The University of Maryland received two more reports of hate- or bias-related incidents on campus in the past week despite recent attempts to stymie such episodes.
A swastika and the numbers “1488” — a numerical slogan associated with white supremacy — were found Oct. 5 written in the grout of a bathroom stall wall in an academic building on campus. During an Oct. 8 off-campus party at which people were drawing on one another’s shirts, one person drew swastikas on the T-shirts of two people, according to the university department of diversity’s hate-bias report log.
The log, which is not available for viewing without university identification, was created as one of several recommendations made by a diversity task force in May. The task force based the recommendations on a campus climate report.
The university agreed to hire a consultant to craft the campus climate report after the murder of Army 2nd Lt. Richard Collins III on its College Park campus in May 2017. The Prince George’s County State’s Attorney filed first-degree murder and hate-crime charges against Sean Urbanski stemming from Collins’ death.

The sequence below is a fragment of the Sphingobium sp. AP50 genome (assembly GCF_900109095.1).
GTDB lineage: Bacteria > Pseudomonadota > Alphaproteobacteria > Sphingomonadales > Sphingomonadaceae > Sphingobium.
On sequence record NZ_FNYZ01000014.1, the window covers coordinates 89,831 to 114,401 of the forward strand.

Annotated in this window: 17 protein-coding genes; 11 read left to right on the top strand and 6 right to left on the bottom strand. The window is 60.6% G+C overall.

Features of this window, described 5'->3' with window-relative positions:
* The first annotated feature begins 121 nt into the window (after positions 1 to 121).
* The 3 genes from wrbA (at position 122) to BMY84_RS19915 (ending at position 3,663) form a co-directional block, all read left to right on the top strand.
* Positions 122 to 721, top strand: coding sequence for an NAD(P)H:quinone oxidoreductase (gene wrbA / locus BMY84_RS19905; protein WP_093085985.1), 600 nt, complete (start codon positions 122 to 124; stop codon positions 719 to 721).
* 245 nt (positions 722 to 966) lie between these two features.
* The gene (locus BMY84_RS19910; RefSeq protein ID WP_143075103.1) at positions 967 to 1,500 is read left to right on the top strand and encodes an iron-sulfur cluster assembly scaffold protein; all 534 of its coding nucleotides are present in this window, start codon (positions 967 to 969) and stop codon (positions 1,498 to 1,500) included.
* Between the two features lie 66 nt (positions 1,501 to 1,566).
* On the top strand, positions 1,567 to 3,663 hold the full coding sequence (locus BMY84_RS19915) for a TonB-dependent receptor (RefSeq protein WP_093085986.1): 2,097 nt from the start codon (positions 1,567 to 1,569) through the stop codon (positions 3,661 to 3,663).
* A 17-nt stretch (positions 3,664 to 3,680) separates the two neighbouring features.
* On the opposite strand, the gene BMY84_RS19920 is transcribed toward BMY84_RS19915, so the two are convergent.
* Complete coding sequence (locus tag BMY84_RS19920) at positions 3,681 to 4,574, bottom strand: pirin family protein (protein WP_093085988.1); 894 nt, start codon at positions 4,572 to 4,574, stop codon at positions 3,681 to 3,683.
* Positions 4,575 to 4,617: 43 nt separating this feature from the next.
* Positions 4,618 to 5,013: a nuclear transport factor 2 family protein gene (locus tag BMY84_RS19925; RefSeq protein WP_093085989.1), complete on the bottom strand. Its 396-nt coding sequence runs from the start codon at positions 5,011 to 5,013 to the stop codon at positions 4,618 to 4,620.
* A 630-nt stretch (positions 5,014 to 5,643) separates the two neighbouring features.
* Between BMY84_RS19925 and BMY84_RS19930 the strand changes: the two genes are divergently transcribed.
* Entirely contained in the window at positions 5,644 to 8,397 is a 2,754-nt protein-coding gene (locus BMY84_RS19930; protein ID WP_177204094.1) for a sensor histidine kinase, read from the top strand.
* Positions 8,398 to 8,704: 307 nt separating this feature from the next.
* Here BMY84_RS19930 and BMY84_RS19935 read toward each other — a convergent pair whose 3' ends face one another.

In addition to creating the log, university officials agreed to add a conduct policy that prohibits threats or intimidation and to hire a program manager for “hate-bias response.”
This week’s incidents make nine reported to police this semester on the University of Maryland’s College Park campus. In September, university police investigated several incidents on campus after students discovered a swastika and anti-LGBT messages scrawled on whiteboards in dorms.
There were 12 incidents of hate reported at the university in 2016 and 28 in 2017, according to the Maryland State Police. Incidents of hate, including situations that might not necessarily constitute a crime, must be reported to state police annually.
Hate crimes were up across the state in 2017, according to a recently published Maryland State Police report. There were 398 hate or bias incidents reported in 2017, up about 35 percent from the 295 reported in 2016.